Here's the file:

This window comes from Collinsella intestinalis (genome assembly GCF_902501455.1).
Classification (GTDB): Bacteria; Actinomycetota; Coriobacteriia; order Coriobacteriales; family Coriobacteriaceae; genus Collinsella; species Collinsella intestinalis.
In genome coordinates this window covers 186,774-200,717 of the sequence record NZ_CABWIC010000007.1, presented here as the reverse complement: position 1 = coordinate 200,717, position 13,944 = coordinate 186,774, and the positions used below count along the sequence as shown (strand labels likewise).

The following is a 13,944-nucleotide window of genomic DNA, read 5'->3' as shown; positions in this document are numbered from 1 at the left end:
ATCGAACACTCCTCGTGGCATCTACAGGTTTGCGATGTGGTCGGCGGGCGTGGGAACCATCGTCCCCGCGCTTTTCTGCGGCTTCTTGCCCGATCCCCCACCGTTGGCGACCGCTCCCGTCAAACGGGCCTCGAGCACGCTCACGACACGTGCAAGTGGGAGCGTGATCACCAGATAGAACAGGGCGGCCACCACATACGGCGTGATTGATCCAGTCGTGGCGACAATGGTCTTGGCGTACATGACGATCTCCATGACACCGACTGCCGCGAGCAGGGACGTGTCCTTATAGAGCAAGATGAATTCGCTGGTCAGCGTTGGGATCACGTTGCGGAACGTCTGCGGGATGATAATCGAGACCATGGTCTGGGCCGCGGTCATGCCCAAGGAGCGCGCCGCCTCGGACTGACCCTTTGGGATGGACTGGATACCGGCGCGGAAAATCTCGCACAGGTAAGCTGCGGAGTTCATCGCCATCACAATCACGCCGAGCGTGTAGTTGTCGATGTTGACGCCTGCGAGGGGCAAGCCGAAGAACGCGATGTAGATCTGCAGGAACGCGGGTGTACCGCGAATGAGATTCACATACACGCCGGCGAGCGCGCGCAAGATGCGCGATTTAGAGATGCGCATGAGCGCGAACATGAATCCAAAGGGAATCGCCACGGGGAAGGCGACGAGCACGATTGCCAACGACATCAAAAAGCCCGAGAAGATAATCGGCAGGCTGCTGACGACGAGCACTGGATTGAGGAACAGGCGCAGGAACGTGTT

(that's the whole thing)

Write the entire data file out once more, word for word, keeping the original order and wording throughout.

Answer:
This window comes from Collinsella intestinalis (genome assembly GCF_902501455.1).
Classification (GTDB): Bacteria; Actinomycetota; Coriobacteriia; order Coriobacteriales; family Coriobacteriaceae; genus Collinsella; species Collinsella intestinalis.
In genome coordinates this window covers 186,774-200,717 of the sequence record NZ_CABWIC010000007.1, presented here as the reverse complement: position 1 = coordinate 200,717, position 13,944 = coordinate 186,774, and the positions used below count along the sequence as shown (strand labels likewise).

The following is a 13,944-nucleotide window of genomic DNA, read 5'->3' as shown; positions in this document are numbered from 1 at the left end:
ATCGAACACTCCTCGTGGCATCTACAGGTTTGCGATGTGGTCGGCGGGCGTGGGAACCATCGTCCCCGCGCTTTTCTGCGGCTTCTTGCCCGATCCCCCACCGTTGGCGACCGCTCCCGTCAAACGGGCCTCGAGCACGCTCACGACACGTGCAAGTGGGAGCGTGATCACCAGATAGAACAGGGCGGCCACCACATACGGCGTGATTGATCCAGTCGTGGCGACAATGGTCTTGGCGTACATGACGATCTCCATGACACCGACTGCCGCGAGCAGGGACGTGTCCTTATAGAGCAAGATGAATTCGCTGGTCAGCGTTGGGATCACGTTGCGGAACGTCTGCGGGATGATAATCGAGACCATGGTCTGGGCCGCGGTCATGCCCAAGGAGCGCGCCGCCTCGGACTGACCCTTTGGGATGGACTGGATACCGGCGCGGAAAATCTCGCACAGGTAAGCTGCGGAGTTCATCGCCATCACAATCACGCCGAGCGTGTAGTTGTCGATGTTGACGCCTGCGAGGGGCAAGCCGAAGAACGCGATGTAGATCTGCAGGAACGCGGGTGTACCGCGAATGAGATTCACATACACGCCGGCGAGCGCGCGCAAGATGCGCGATTTAGAGATGCGCATGAGCGCGAACATGAATCCAAAGGGAATCGCCACGGGGAAGGCGACGAGCACGATTGCCAACGACATCAAAAAGCCCGAGAAGATAATCGGCAGGCTGCTGACGACGAGCACTGGATTGAGGAACAGGCGCAGGAACGTGTT